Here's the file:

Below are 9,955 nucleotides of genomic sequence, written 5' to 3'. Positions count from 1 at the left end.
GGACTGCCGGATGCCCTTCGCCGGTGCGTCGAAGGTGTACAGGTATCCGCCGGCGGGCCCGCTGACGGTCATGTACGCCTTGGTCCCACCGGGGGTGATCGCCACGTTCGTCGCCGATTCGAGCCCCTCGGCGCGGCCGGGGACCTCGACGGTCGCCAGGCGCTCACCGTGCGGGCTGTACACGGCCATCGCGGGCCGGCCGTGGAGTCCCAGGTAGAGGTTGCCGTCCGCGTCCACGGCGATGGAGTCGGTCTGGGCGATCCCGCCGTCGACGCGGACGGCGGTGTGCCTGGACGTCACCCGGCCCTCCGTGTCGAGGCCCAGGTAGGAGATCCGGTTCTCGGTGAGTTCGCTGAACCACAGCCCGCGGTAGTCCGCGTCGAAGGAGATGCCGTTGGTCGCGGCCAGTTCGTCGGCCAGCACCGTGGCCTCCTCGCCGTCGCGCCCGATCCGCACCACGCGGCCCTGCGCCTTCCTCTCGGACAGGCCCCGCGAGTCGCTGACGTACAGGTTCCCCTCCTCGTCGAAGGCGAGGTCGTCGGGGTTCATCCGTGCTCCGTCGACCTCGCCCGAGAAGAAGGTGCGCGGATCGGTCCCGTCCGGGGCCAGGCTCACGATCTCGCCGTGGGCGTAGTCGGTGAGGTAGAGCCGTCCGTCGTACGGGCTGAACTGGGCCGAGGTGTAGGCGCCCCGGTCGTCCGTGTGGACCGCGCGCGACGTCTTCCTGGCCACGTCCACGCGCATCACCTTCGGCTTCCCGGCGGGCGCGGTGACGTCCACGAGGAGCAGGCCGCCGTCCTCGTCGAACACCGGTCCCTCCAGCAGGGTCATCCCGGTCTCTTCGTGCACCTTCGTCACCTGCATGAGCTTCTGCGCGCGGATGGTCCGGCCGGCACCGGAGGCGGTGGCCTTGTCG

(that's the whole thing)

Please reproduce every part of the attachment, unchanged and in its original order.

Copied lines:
Below are 9,955 nucleotides of genomic sequence, written 5' to 3'. Positions count from 1 at the left end.
GGACTGCCGGATGCCCTTCGCCGGTGCGTCGAAGGTGTACAGGTATCCGCCGGCGGGCCCGCTGACGGTCATGTACGCCTTGGTCCCACCGGGGGTGATCGCCACGTTCGTCGCCGATTCGAGCCCCTCGGCGCGGCCGGGGACCTCGACGGTCGCCAGGCGCTCACCGTGCGGGCTGTACACGGCCATCGCGGGCCGGCCGTGGAGTCCCAGGTAGAGGTTGCCGTCCGCGTCCACGGCGATGGAGTCGGTCTGGGCGATCCCGCCGTCGACGCGGACGGCGGTGTGCCTGGACGTCACCCGGCCCTCCGTGTCGAGGCCCAGGTAGGAGATCCGGTTCTCGGTGAGTTCGCTGAACCACAGCCCGCGGTAGTCCGCGTCGAAGGAGATGCCGTTGGTCGCGGCCAGTTCGTCGGCCAGCACCGTGGCCTCCTCGCCGTCGCGCCCGATCCGCACCACGCGGCCCTGCGCCTTCCTCTCGGACAGGCCCCGCGAGTCGCTGACGTACAGGTTCCCCTCCTCGTCGAAGGCGAGGTCGTCGGGGTTCATCCGTGCTCCGTCGACCTCGCCCGAGAAGAAGGTGCGCGGATCGGTCCCGTCCGGGGCCAGGCTCACGATCTCGCCGTGGGCGTAGTCGGTGAGGTAGAGCCGTCCGTCGTACGGGCTGAACTGGGCCGAGGTGTAGGCGCCCCGGTCGTCCGTGTGGACCGCGCGCGACGTCTTCCTGGCCACGTCCACGCGCATCACCTTCGGCTTCCCGGCGGGCGCGGTGACGTCCACGAGGAGCAGGCCGCCGTCCTCGTCGAACACCGGTCCCTCCAGCAGGGTCATCCCGGTCTCTTCGTGCACCTTCGTCACCTGCATGAGCTTCTGCGCGCGGATGGTCCGGCCGGCACCGGAGGCGGTGGCCTTGTCG